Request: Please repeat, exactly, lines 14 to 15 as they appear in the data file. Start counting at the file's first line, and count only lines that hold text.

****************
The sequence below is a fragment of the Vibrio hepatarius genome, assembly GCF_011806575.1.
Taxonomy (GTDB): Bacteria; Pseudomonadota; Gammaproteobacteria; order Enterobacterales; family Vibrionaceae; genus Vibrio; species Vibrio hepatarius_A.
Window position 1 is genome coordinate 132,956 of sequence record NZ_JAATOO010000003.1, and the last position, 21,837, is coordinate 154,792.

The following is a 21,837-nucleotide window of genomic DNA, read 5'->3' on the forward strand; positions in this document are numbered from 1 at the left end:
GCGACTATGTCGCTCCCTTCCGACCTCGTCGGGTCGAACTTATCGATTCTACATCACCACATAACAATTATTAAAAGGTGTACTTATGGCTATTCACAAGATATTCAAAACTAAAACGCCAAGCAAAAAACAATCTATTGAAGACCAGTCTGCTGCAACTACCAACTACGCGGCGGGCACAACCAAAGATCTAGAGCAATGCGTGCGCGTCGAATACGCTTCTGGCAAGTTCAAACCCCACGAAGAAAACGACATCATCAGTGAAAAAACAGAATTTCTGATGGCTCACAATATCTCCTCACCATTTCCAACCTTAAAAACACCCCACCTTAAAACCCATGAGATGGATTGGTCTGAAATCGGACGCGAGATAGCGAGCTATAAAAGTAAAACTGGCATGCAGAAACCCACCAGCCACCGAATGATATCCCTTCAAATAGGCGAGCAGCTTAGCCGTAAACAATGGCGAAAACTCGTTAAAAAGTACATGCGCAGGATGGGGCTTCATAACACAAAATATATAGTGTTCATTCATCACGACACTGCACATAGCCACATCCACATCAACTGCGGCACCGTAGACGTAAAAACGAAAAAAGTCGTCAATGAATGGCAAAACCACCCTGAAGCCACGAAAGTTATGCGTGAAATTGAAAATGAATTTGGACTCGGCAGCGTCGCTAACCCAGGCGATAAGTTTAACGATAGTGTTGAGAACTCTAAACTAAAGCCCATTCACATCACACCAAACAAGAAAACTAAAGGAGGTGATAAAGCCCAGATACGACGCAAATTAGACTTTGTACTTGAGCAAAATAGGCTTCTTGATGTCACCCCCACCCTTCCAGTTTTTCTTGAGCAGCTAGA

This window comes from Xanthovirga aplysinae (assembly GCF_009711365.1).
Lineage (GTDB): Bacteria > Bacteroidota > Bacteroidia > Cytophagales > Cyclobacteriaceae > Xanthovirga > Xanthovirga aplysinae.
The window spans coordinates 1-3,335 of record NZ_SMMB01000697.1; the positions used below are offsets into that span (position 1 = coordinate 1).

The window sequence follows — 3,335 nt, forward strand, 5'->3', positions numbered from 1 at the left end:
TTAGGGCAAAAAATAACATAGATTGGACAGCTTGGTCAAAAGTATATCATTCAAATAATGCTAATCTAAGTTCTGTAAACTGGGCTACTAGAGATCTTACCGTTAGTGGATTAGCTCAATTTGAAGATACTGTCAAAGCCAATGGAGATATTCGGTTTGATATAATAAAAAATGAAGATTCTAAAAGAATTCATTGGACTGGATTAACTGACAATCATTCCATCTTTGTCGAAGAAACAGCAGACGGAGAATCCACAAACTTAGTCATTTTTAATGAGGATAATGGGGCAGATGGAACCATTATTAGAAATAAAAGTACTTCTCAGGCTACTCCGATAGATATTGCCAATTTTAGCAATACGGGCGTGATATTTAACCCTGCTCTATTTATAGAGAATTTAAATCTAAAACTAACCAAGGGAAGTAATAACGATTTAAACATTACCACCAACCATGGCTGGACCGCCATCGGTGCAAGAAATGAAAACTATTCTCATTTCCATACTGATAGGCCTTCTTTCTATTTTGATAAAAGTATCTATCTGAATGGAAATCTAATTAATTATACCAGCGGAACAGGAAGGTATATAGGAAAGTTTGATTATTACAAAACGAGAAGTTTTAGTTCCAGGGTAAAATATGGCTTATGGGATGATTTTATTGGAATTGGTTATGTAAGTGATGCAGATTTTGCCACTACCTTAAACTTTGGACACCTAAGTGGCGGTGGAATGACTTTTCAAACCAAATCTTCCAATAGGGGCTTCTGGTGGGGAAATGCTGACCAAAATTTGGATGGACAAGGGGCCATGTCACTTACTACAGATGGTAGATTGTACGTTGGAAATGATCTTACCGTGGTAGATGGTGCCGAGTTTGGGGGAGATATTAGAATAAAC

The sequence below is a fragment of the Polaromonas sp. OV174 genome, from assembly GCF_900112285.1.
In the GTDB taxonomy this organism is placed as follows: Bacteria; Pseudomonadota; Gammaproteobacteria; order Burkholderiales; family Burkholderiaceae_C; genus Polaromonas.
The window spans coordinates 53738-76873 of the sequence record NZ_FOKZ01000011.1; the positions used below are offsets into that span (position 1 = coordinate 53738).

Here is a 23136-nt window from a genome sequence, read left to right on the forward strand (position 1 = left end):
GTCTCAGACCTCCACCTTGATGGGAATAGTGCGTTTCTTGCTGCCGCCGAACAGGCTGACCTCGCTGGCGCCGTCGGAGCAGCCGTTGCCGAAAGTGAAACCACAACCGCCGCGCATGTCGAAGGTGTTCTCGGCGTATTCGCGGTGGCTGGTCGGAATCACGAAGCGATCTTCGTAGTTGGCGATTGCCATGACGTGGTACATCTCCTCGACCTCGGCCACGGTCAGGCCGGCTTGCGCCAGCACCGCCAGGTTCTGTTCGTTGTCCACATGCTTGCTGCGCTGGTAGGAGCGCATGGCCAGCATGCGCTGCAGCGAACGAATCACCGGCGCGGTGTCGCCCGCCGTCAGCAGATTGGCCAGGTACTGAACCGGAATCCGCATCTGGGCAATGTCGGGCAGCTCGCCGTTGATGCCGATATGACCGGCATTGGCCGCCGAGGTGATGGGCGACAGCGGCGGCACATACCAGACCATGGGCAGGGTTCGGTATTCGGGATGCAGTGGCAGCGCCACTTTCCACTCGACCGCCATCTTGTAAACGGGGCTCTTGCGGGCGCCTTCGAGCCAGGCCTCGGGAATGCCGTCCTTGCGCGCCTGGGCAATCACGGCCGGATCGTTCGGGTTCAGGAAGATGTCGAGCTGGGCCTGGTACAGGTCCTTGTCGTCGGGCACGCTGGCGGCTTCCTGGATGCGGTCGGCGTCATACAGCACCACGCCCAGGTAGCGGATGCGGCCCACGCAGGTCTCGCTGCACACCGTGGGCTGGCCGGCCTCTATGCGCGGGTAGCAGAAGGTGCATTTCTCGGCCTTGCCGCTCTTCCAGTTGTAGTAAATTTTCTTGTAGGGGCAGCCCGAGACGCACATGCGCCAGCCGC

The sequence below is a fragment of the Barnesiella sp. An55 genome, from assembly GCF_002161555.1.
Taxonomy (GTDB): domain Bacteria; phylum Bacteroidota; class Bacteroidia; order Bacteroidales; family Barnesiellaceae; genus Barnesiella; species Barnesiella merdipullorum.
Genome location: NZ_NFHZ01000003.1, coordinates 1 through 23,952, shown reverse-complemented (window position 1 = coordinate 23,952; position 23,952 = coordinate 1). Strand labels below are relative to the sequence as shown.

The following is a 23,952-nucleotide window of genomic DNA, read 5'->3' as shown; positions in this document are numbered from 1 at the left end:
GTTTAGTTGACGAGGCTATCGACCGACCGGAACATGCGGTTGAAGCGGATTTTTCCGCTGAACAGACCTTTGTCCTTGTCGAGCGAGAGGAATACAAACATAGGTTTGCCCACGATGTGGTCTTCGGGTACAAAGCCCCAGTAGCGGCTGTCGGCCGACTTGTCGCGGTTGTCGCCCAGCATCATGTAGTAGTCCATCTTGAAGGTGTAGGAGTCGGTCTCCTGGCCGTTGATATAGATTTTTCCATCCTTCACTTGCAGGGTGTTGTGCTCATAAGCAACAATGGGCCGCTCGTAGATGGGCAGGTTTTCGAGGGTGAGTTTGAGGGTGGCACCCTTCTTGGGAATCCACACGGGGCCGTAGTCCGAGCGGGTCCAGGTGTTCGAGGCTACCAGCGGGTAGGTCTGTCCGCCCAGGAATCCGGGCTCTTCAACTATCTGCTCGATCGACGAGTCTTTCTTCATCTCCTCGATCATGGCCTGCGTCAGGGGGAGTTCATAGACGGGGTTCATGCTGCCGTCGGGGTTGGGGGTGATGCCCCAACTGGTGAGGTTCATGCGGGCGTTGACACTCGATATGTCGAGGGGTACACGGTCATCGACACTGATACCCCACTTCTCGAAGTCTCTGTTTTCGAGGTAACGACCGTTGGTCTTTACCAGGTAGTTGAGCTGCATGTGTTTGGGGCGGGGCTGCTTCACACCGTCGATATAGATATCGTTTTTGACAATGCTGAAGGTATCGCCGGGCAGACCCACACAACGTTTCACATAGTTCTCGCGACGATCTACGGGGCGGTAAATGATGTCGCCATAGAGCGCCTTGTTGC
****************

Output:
Here is a 23136-nt window from a genome sequence, read left to right on the forward strand (position 1 = left end):
GTCTCAGACCTCCACCTTGATGGGAATAGTGCGTTTCTTGCTGCCGCCGAACAGGCTGACCTCGCTGGCGCCGTCGGAGCAGCCGTTGCCGAAAGTGAAACCACAACCGCCGCGCATGTCGAAGGTGTTCTCGGCGTATTCGCGGTGGCTGGTCGGAATCACGAAGCGATCTTCGTAGTTGGCGATTGCCATGACGTGGTACATCTCCTCGACCTCGGCCACGGTCAGGCCGGCTTGCGCCAGCACCGCCAGGTTCTGTTCGTTGTCCACATGCTTGCTGCGCTGGTAGGAGCGCATGGCCAGCATGCGCTGCAGCGAACGAATCACCGGCGCGGTGTCGCCCGCCGTCAGCAGATTGGCCAGGTACTGAACCGGAATCCGCATCTGGGCAATGTCGGGCAGCTCGCCGTTGATGCCGATATGACCGGCATTGGCCGCCGAGGTGATGGGCGACAGCGGCGGCACATACCAGACCATGGGCAGGGTTCGGTATTCGGGATGCAGTGGCAGCGCCACTTTCCACTCGACCGCCATCTTGTAAACGGGGCTCTTGCGGGCGCCTTCGAGCCAGGCCTCGGGAATGCCGTCCTTGCGCGCCTGGGCAATCACGGCCGGATCGTTCGGGTTCAGGAAGATGTCGAGCTGGGCCTGGTACAGGTCCTTGTCGTCGGGCACGCTGGCGGCTTCCTGGATGCGGTCGGCGTCATACAGCACCACGCCCAGGTAGCGGATGCGGCCCACGCAGGTCTCGCTGCACACCGTGGGCTGGCCGGCCTCTATGCGCGGGTAGCAGAAGGTGCATTTCTCGGCCTTGCCGCTCTTCCAGTTGTAGTAAATTTTCTTGTAGGGGCAGCCCGAGACGCACATGCGCCAGCCGC